Stupidity is contagious. It gets us all from time to time. Even respectable companies can catch it. As I do every week, let's take a look at five dumb financial events this week that may make your head spin.
1. It's a mile-high buffet
This may seem like a brilliant idea at first. The monthlong "all you can jet" experiment comes after the peak summer travel season is over, so there should be plenty of capacity available. JetBlue also stands to collect $100 from passengers in no-show penalties or last-minute changes.
However, I see two problems here. The first pitfall is that potential fare-paying customers may be shut out if too many pass-waving flyers fill up the popular routes. The bigger problem won't rear its ugly head until next summer. Prospective passengers will hold back from booking flights on JetBlue during those dates, in anticipation of a repeat offer in 2010.
The only thing harder than the near-term profit crunch of discounting travel is the challenge of eventually weaning customers off those discounts.
2. The map is in your glove compartment, dummy
Shares of car-rental agencies traded higher on Monday after Priceline.com
The problem with the sympathy play is that Priceline isn't a bellwether for any of the travel segments it books. For instance, Priceline also posted a 44% increase in hotel-room nights. Good luck finding any lodging chain that saw an uptick in business this year.
Priceline's forte is in "name your price" bids that smoke out the penny-pinchers. If that's a measuring stick, it's only appropriate for discounted auto rentals as well, and that's not something the industry should be happy about.
However, investors didn't even need to connect those particular dots. They could have just looked up the Avis Budget Group
I have no sympathy for those who misread sympathy plays.
3. Tricks and mortar
Yes, Virginia. There is a Santa Claus. He artificially inflates the miserable comps at Macy's
The department-store chain posted ho-hum quarterly results this week, but the real head-turner came after declaration that same-store comps fell by 9.5%.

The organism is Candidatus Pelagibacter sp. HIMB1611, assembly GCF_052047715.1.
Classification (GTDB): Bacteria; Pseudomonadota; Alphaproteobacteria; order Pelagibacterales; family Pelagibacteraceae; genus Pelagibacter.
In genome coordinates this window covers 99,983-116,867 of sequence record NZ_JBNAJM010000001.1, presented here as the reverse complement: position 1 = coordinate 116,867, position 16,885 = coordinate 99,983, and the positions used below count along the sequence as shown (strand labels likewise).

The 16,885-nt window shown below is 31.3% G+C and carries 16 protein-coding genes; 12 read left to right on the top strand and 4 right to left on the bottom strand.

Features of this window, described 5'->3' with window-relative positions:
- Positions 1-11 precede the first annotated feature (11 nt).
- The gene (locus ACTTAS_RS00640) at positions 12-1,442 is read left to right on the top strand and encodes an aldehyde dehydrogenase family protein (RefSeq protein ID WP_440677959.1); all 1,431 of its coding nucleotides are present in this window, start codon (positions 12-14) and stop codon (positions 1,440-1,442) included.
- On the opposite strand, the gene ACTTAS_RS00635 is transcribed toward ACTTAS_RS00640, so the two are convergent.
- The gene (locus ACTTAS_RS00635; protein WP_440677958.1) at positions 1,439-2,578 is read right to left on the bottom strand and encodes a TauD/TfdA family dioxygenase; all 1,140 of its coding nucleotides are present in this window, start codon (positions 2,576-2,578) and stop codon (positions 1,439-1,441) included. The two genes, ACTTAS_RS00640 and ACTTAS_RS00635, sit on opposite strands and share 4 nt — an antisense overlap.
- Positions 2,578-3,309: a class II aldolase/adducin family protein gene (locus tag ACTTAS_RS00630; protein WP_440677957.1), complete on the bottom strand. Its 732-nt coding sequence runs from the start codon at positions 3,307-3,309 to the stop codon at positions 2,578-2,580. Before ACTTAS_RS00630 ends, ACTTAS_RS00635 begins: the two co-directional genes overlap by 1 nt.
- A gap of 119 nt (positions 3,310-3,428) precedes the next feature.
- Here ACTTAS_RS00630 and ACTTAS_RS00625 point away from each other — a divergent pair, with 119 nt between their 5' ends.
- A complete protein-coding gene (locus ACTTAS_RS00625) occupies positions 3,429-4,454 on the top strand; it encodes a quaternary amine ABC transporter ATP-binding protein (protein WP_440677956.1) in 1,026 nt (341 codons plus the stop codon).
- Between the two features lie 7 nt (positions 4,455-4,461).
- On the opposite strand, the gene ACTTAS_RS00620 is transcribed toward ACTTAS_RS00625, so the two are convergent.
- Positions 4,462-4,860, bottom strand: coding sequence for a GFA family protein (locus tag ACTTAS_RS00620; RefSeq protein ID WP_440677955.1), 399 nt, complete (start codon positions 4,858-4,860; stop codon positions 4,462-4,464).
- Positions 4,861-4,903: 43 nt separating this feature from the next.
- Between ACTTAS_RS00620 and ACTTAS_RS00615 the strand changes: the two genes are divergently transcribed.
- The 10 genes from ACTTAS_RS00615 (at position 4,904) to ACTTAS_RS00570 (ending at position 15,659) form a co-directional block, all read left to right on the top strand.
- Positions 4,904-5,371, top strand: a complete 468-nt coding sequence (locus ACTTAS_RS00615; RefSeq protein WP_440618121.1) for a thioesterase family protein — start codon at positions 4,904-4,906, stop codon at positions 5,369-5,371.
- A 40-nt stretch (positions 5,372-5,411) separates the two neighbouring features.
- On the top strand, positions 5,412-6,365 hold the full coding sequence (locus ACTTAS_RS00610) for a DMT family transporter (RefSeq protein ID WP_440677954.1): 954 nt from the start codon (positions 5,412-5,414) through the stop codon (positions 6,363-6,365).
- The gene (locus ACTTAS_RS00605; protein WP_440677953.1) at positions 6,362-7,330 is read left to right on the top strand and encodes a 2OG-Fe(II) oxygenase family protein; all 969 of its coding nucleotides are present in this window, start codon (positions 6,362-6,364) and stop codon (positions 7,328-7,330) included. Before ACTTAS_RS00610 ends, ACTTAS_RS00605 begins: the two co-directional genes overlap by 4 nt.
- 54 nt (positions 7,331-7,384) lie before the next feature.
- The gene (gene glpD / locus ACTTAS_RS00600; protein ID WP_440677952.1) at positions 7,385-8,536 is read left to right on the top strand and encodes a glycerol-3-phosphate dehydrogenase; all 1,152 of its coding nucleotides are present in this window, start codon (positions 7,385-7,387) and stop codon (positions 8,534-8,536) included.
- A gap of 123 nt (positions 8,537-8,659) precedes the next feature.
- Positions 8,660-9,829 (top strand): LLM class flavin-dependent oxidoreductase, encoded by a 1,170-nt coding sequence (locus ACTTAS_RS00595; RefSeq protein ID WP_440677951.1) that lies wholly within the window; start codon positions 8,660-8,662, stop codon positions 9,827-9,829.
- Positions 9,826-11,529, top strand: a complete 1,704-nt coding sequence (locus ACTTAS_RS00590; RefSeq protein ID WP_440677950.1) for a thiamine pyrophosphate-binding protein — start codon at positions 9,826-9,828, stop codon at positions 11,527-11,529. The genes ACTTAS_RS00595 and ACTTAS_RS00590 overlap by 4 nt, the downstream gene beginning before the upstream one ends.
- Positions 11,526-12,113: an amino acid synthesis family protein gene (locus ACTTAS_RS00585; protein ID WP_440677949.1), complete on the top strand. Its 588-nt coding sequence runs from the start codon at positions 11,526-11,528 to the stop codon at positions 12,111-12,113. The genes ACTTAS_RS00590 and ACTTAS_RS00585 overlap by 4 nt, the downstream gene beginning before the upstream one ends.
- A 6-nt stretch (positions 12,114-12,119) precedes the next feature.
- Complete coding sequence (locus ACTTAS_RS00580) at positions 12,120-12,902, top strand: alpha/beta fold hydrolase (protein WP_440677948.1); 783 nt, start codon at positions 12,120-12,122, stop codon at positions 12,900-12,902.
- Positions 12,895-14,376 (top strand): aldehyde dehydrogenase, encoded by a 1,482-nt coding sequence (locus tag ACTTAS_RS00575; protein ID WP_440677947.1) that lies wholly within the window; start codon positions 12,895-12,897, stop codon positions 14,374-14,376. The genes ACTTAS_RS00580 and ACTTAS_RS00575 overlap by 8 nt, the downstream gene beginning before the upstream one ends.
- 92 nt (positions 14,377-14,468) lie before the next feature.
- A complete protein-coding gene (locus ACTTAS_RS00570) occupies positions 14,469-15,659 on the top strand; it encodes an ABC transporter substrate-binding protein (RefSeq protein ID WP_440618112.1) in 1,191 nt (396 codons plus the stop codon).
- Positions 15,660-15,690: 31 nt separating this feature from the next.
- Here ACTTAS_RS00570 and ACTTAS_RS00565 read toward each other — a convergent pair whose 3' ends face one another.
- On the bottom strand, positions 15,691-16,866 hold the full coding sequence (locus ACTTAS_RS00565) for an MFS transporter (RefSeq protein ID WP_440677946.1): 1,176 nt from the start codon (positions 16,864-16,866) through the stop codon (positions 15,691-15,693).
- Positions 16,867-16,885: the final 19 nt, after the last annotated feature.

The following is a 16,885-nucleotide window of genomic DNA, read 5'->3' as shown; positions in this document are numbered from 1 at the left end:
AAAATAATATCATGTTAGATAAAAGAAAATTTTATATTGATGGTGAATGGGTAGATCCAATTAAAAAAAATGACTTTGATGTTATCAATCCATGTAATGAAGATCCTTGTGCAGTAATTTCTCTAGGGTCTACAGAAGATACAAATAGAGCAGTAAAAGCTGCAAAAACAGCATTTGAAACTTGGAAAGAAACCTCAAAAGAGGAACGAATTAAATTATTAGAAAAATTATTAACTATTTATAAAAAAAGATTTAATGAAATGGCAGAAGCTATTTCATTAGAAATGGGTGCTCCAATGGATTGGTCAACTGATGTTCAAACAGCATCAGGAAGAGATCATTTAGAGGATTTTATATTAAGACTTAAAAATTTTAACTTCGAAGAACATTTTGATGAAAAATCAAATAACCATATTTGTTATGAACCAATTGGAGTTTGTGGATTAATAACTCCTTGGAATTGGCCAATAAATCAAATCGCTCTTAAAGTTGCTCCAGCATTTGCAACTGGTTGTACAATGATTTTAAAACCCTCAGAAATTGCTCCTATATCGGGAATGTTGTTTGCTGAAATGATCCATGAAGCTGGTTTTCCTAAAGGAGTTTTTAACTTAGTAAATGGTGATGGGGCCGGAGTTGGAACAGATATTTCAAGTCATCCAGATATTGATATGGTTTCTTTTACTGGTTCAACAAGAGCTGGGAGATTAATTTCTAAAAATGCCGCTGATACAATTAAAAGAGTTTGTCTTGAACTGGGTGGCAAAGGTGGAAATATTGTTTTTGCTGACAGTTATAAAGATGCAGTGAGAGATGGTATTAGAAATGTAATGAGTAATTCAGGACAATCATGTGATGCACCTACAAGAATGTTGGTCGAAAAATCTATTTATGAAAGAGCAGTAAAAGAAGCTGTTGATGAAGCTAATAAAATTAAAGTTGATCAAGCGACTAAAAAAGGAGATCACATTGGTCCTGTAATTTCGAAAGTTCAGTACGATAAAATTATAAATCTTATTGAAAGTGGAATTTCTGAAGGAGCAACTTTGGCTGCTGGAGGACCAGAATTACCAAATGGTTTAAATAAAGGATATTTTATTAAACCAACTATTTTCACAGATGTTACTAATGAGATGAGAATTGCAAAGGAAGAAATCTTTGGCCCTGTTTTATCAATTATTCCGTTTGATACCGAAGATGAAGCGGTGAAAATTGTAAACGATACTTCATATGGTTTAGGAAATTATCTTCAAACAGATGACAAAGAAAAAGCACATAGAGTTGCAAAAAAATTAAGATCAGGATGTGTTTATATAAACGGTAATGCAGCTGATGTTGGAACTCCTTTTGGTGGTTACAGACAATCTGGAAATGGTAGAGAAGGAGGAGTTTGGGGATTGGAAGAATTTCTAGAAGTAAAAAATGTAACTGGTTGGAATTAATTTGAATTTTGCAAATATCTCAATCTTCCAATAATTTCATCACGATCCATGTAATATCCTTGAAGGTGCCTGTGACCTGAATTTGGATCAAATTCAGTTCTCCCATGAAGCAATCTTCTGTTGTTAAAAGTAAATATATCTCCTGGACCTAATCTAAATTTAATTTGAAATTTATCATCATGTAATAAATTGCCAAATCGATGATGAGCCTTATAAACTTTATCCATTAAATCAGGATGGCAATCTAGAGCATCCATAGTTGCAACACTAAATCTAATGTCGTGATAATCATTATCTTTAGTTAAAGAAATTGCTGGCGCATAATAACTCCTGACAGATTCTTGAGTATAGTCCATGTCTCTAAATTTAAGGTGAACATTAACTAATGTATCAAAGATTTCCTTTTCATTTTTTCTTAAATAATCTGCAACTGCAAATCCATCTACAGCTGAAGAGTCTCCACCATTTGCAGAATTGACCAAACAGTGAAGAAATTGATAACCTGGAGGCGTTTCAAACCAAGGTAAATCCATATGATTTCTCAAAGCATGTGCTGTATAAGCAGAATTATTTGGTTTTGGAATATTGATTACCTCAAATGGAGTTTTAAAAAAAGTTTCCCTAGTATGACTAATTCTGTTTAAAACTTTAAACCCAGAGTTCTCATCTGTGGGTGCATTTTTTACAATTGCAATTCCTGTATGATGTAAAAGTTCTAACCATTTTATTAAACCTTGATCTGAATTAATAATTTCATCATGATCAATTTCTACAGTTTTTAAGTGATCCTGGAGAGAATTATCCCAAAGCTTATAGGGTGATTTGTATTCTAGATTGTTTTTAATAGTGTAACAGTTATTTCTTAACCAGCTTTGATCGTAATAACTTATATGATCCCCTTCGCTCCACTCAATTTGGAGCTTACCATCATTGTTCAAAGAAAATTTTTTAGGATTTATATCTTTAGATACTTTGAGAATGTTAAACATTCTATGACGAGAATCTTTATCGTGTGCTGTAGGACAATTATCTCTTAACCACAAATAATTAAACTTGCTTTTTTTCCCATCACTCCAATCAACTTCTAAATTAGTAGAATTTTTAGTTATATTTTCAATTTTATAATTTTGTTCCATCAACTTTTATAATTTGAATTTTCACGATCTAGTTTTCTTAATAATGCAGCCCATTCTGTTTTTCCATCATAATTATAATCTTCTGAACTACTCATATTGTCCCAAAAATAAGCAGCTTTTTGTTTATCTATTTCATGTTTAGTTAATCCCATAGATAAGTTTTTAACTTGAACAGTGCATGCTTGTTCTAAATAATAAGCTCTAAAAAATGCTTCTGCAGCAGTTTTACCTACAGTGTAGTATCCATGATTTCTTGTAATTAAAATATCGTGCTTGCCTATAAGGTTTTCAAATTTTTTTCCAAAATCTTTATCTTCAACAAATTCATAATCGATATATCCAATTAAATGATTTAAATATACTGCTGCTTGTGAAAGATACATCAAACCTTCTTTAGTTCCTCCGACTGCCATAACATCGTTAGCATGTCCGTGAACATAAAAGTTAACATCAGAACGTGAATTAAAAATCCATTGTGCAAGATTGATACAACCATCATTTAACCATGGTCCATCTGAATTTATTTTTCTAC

"Online sales positively affected the company's second quarter and first half 2009 same-store sales by 0.5 percentage points," reads the report. "Online sales are included in the same-store sales calculation for Macy's, Inc."
So the registers at your average store didn't ring up 9.5% fewer sales. It was actually a 10% decline. Macy's simply uses its macys.com and bloomingdales.com sales as icing for its comps.
I'm glad Macy's is willing to be upfront about this, but now it distorts the snapshot. As online sales become a larger part of the revenue mix, there will be a disparity between retailers that put out legitimate bricks-and-mortar comps and those who top them off with online and mail-order sales.
This is no miracle on 34th Street.
4. Leaving so Zune?
Despite some neat perks, such as HD Radio and an OLED touchscreen, there's little reason to believe that a product that's been a fringe player through all previous incarnations will pose any kind of threat to Apple's
However, by giving us a date, Microsoft grants us the luxury of launching the countdown clocks to celebrate Microsoft's next paperweight.
Prove me wrong, Microsoft.
5. Drove my Chevy to the eBay, but the eBay was dry
I remember some of the earliest eBay
Is GM the next antique-shop owner? Just months after dismissing many of its dealerships, General Motors is trying to move cars through eBay.
eBay Motors is a major contributor to the gross merchandise volume moved through eBay as a whole, but typically with used cars. I don't see the brand-polishing appeal of being associated with moving shiny new cars through the same platform that sells Alf ashtrays and Pokemon trading cards.
Let's beat the Dumb Drum:
Apple, eBay, and Priceline.com are Motley Fool Stock Advisor recommendations. eBay and Microsoft are Motley Fool Inside Value picks. Try any of our Foolish newsletter services free for 30 days. That certainly wouldn't be a dumb move.
Longtime Fool contributor Rick Munarriz is a fan of dumb and smart business moves. Investors can learn plenty from both. He owns no shares in any of the stocks in this story and is also part of the Rule Breakers newsletter research team, seeking out tomorrow's ultimate growth stocks a day early. The Fool has a disclosure policy.